UC Davis Agricultural and Resource Economics

Heidi Schweizer, University of California, Davis

Response of North Dakota Soybean Flows to the Panama Canal Expansion: A Positive Mathematical Programming Model

Date and Location

Thursday, November 2, 2017, 4:10 PM - 5:30 PM
ARE Library, 4101 Social Sciences and Humanities

Abstract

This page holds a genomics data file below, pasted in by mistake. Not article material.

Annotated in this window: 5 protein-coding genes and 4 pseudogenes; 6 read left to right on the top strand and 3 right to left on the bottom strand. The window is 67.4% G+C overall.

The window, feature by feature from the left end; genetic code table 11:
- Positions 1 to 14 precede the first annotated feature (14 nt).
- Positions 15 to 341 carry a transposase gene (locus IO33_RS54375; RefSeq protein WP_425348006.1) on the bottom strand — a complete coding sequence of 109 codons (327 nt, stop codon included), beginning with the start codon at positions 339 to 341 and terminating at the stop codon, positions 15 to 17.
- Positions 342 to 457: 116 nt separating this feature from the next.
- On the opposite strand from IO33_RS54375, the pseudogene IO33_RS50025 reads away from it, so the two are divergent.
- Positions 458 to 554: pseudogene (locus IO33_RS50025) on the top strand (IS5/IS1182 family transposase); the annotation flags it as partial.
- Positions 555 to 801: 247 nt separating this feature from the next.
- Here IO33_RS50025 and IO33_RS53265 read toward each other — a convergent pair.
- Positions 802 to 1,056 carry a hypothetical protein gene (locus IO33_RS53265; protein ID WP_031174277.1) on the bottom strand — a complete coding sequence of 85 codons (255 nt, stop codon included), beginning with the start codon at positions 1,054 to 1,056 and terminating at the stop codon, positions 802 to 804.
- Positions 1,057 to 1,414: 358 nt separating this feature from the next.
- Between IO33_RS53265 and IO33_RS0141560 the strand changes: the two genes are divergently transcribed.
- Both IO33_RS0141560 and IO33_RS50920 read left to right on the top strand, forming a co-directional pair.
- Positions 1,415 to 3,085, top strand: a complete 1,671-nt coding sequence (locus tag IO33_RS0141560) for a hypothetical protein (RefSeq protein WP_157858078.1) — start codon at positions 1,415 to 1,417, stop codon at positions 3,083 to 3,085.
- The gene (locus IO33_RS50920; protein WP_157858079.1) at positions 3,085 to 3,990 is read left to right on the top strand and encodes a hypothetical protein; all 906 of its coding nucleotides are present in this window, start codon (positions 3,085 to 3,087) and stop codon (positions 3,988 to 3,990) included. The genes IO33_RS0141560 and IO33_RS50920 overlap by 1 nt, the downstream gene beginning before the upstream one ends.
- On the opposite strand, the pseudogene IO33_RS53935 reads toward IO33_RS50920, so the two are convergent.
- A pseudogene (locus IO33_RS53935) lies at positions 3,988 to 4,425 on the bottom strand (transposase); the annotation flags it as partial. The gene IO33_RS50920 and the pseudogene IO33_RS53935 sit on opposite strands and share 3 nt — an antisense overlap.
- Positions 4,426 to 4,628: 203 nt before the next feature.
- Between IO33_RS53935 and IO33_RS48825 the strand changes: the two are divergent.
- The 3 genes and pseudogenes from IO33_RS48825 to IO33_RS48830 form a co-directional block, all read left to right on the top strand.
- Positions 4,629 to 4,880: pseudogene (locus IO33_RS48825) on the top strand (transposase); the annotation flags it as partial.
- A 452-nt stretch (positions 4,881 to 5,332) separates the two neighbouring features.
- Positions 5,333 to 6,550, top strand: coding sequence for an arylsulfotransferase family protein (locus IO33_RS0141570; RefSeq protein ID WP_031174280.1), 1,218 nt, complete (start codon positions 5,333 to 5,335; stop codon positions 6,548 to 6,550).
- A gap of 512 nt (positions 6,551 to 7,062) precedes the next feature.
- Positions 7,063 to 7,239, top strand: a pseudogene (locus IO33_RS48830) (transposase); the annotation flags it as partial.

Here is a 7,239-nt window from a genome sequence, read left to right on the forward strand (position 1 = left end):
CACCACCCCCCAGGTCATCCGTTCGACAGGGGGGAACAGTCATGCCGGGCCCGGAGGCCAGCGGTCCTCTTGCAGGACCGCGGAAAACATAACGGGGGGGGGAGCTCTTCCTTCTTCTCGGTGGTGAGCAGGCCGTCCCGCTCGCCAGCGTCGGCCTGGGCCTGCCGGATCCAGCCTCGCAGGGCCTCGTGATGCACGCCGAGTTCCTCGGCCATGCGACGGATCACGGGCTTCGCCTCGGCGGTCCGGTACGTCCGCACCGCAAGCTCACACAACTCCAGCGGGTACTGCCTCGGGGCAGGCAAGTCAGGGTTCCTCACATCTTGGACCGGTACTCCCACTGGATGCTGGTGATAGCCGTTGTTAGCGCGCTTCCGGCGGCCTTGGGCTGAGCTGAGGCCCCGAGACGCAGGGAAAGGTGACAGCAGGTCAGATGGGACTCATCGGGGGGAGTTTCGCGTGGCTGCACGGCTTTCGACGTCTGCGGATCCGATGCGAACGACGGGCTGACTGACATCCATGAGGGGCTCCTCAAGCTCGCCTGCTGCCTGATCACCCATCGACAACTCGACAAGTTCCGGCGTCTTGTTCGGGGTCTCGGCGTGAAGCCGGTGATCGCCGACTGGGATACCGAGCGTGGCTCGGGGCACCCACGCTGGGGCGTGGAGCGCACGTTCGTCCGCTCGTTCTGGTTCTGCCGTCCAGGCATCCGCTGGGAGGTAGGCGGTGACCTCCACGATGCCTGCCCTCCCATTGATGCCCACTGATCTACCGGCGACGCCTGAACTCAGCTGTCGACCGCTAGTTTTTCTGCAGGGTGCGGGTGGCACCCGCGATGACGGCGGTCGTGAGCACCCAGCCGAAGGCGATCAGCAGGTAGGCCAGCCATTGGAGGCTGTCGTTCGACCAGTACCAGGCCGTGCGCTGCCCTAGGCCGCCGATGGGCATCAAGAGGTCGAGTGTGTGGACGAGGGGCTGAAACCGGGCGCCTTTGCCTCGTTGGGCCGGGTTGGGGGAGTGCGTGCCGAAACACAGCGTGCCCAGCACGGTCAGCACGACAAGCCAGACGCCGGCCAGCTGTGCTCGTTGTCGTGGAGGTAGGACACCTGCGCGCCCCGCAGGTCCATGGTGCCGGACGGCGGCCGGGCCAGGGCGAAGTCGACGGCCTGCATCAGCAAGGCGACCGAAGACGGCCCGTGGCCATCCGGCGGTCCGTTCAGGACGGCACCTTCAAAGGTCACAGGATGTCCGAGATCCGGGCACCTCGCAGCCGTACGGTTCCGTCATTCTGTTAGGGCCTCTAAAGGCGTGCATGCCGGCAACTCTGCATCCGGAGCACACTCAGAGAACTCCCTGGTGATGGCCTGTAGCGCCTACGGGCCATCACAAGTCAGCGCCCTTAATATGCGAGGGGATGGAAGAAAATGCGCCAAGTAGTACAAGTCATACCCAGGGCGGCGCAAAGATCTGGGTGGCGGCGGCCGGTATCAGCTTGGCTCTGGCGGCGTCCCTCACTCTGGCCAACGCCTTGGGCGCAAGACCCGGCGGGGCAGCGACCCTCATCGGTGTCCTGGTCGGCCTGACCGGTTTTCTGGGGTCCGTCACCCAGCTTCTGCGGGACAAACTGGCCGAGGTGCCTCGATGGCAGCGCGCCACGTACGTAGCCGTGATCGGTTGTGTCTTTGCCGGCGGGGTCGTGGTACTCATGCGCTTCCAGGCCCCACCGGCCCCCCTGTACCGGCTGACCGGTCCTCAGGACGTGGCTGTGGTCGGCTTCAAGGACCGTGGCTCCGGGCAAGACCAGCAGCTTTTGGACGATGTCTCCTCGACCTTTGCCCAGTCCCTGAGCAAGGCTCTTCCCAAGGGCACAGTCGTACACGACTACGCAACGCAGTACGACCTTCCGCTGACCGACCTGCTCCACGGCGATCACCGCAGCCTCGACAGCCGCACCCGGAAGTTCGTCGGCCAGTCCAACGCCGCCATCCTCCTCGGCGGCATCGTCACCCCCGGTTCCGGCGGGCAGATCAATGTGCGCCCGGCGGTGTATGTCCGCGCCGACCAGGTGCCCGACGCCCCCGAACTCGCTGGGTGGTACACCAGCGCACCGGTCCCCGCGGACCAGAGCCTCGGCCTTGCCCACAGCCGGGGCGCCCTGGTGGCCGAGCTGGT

The expansion of the Panama Canal, completed in 2016, approximately doubled its capacity. The expansion should have direct and indirect effects on United States soybean transportation, because grain and oilseed exports dominate the East to West dry bulk traffic through the canal. In this paper, I examine how the Panama Canal expansion might change soybean flows from North Dakota. North Dakota is situated on the “economic divide” between shipments west to Portland and shipments south down the Mississippi River. I specify a spatial-temporal partial equilibrium model of soybean flows from North Dakota producing regions and calibrate this model to 2010-2016 data using positive mathematical programming. With Monte Carlo methods, I simulate prices and transportation costs to conduct sensitivity analysis of the calibrated model. I solve for soybean shipments from North Dakota regions before and after benefits of the Panama Canal expansion are realized. Results show that after the Panama Canal expansion more than two million bushels (1.5 percent) fewer North Dakota soybeans will be exported through Portland, Oregon. These soybeans will travel South instead, and are sourced from North Dakota regions close to Minneapolis, Minnesota. We can expect approximately five to six more unit-train shipments to Minneapolis during the first three months of the soybean marketing year.

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